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#13 morganm

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Posted 29 July 2008 - 08:56 AM

I am trying with every new batch's prototypes to find ways of painting our models which will make it easier for our suppliers to create a quality product for us quickly and at the low cost we are trying to bring to you guys! Painting prototypes for pre-paints is a very trying task; you must limit your colors while still supplying contrast and trying to make the figure interesting, and limit your techniques because some things just won't translate very well when you can't provide your supplier with a painting tutorial and they just have to "figure out" how you did it!! :lol:

--Anne ::):


I can't imagine how tall a task that is and what gets lost in translation!

Is it just me or do those Rackham PPMs look airbrushed? Or are the images we see on the sites selling these models only showing us the prototype master models?
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#14 joshuaslater

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Posted 29 July 2008 - 01:10 PM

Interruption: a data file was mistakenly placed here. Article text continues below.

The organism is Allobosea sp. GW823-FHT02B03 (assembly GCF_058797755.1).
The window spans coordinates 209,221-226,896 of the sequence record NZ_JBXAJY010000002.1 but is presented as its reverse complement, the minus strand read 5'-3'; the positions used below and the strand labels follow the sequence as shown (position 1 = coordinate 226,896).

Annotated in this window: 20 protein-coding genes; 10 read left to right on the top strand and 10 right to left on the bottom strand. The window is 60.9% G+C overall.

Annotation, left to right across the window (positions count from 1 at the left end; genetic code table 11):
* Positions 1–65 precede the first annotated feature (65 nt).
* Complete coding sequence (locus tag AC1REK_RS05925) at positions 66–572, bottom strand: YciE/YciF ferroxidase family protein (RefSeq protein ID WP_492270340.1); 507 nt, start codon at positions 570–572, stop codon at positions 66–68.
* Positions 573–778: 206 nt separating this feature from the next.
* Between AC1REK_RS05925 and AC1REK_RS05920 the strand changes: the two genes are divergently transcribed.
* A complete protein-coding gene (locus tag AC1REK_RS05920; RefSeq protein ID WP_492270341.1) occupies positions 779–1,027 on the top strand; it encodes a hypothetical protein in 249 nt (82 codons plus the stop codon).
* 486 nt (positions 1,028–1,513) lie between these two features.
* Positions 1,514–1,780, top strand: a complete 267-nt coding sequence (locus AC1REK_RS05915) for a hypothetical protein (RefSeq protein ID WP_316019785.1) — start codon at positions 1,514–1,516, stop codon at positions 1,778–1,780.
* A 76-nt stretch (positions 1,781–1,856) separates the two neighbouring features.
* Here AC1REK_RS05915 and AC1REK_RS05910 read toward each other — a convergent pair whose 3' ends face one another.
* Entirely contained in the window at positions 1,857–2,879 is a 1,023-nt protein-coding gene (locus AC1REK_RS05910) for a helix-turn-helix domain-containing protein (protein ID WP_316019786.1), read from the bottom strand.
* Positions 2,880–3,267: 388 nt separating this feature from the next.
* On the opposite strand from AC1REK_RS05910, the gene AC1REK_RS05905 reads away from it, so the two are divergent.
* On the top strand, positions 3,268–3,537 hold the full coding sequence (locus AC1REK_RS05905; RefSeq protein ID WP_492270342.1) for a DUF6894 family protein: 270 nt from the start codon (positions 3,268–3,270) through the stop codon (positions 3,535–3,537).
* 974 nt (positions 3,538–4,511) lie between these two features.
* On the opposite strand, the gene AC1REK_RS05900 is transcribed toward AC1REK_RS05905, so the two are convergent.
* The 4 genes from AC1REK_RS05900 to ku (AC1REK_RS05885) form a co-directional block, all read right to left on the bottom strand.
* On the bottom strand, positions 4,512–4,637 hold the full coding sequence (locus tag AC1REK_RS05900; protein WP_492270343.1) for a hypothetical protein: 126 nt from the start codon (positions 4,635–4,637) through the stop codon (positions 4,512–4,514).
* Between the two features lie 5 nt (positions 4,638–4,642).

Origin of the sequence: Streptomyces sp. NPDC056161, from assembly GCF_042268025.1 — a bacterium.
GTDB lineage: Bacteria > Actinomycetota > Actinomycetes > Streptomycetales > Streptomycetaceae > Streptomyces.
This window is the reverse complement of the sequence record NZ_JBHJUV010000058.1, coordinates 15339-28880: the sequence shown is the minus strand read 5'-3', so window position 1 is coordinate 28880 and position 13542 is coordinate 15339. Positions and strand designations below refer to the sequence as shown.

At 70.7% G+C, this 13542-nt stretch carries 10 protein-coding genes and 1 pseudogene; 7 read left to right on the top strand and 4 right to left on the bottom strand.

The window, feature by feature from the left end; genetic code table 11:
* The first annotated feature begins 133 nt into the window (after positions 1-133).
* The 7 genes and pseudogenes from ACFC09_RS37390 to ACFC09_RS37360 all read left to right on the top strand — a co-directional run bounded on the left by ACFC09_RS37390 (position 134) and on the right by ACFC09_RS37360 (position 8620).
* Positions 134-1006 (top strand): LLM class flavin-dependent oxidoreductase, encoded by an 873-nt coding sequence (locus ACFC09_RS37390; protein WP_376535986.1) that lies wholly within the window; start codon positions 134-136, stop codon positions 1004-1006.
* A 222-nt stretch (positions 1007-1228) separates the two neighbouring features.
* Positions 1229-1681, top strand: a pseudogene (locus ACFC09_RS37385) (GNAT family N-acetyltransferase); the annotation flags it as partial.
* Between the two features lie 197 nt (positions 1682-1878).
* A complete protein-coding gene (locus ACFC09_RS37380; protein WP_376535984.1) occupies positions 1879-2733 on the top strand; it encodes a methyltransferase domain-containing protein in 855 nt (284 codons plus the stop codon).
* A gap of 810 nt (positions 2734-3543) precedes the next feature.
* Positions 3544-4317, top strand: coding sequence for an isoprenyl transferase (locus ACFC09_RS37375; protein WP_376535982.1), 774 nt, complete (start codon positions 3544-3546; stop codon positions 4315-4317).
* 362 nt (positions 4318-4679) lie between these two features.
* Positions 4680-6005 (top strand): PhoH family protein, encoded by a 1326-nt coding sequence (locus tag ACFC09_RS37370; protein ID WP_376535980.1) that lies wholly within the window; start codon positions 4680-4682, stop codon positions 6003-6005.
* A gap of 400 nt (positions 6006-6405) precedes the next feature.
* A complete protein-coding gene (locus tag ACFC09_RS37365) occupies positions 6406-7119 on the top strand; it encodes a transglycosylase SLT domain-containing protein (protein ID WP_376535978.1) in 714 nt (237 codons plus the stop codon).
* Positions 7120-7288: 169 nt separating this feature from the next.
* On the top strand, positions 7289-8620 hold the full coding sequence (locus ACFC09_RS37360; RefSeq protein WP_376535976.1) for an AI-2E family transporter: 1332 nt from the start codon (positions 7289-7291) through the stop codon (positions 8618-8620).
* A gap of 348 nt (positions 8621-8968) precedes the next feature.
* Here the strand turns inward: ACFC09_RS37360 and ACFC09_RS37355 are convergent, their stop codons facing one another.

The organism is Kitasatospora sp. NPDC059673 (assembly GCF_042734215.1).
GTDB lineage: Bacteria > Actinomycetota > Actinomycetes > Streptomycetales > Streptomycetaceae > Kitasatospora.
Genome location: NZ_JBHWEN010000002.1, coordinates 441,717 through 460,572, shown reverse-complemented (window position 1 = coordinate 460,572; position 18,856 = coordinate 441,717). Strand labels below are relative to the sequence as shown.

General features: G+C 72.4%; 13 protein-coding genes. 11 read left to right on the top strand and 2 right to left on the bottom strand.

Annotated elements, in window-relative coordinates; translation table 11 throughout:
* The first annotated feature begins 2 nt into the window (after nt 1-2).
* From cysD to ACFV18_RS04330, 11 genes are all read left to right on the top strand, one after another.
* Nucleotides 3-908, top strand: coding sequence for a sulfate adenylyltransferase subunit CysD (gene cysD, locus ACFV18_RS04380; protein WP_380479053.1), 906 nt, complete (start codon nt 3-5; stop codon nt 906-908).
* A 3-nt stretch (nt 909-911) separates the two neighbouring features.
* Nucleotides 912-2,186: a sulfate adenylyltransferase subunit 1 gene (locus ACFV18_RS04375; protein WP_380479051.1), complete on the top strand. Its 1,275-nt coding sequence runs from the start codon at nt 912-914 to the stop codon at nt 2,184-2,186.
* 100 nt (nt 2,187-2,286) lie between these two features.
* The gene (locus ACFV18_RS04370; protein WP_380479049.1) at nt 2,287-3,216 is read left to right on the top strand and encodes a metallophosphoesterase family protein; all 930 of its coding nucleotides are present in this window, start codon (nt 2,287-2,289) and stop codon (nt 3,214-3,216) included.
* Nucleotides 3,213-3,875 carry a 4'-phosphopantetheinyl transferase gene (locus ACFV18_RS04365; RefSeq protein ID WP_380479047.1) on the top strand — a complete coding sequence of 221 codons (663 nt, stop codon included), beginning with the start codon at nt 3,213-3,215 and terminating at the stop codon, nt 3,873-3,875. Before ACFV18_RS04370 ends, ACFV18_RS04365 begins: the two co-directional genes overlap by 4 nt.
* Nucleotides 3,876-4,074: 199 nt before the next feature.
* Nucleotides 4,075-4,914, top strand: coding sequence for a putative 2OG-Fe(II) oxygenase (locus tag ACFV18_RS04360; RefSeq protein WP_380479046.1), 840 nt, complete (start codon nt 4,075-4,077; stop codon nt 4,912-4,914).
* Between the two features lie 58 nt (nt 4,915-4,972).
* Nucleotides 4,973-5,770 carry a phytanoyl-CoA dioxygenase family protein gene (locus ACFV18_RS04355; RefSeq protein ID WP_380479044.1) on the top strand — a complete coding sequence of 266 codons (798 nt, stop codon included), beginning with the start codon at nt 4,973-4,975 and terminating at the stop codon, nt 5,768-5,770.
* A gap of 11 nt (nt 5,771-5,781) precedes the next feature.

Solid discussion, Anne, and thanks for sharing how you and Reaper are going about it. I know Rackham is not to everyone's tastes, but they did up the ante for the entire industry, and can't be ignored. I like the fact I can buy the Reaper PPM's and the Rackham ones. It's just more variety for me. :)
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#15 Vaitalla

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Posted 05 August 2008 - 09:07 AM

The Rackham plastics you see on their site have been re-painted by their studio painters; I believe if you nose around you will find a statement to that effect. They actually took some flack over that when they first started releasing stuff, to the tune that their promotional models were painted way above and beyond the actual paint jobs on the plastics so people were not getting what they were expecting. That said, the first batch of Rackham pre-paints were cleanly done, quite nice. Just not quite up to a studio paint job from some of the best painters in the industry!! :lol: